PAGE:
Publisher description for The Imperial Congress : crisis in the separation of powers / edited by Gordon S. Jones and John A. Marini ; foreword by Newt Gingrich.


Bibliographic record and links to related information available from the Library of Congress catalog


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Two presidents in recent history, Richard Nixon and Ronald Reagan, were elected with a mandate to reduce the scale of government, but met resistance from an increasingly dominant Congress and its allied agencies. In The Imperial Congress (The Heritage Foundation/The Claremont Institute), Washington experts take a revealing look at the constitutional crisis posed by Congress as it is today, explain why this has happened, and offer workable solutions to prevent it in the future.

In three parts the authors:

* Explore the origins and growth of the bureaucratic state in this century
* Explain how Congress works today, and how long incumbencies, huge staffs, and connections to special interest groups enable individual members to augment and maintain their power
* Discuss the effects of such power in domestic and foreign policies
* Focus on strategies for restoring the vital separation of powers, the cornerstone of our constitution.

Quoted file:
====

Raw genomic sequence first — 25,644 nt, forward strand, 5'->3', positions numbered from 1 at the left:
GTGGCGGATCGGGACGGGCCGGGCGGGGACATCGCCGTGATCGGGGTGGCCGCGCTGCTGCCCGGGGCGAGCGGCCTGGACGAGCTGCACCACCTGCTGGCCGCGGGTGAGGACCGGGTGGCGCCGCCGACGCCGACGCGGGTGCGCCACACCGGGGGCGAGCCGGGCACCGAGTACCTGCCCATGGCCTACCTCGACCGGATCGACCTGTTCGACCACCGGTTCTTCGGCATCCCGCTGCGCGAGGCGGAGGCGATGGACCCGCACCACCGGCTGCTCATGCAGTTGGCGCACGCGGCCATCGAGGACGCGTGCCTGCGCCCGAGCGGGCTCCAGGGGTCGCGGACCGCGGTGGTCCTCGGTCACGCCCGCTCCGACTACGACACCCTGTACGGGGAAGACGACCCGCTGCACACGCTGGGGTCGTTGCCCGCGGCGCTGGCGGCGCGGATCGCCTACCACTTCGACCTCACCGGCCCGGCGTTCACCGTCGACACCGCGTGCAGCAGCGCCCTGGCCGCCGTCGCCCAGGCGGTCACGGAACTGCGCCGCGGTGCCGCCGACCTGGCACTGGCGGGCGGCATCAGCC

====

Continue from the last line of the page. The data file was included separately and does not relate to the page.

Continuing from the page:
For Washington insiders, students of government, and all concerned citizens, The Imperial Congress provides insightful and provocative reading.

The contributors to The Imperial Congress include:
Charles R. Kesler, Adjunct Fellow of The Claremont Institute;
Douglas A. Jeffrey, Director of Scholarship at The Claremont Institute;
John Adams Wettergreen, Professor of Political Science at San Jose University;
Michael E. Hammond, General Counsel to the Senate Steering Committee;
Peter M. Weyrich, Writer and analyst at the Free Congress Center for Child and Family Policy;
Margaret Davis, Legislative Assistant for Senator Phil Gramm;
W. Mark Crain, Professor of Economics at George Mason University;
L. Gordon Crovitz, Assistant Editor of the Editorial Page of The Wall Street Journal and
Thomas G. West, Associate Professor of Politics at the University of Dallas.


Library of Congress subject headings for this publication: Separation of powers United States, United States, Congress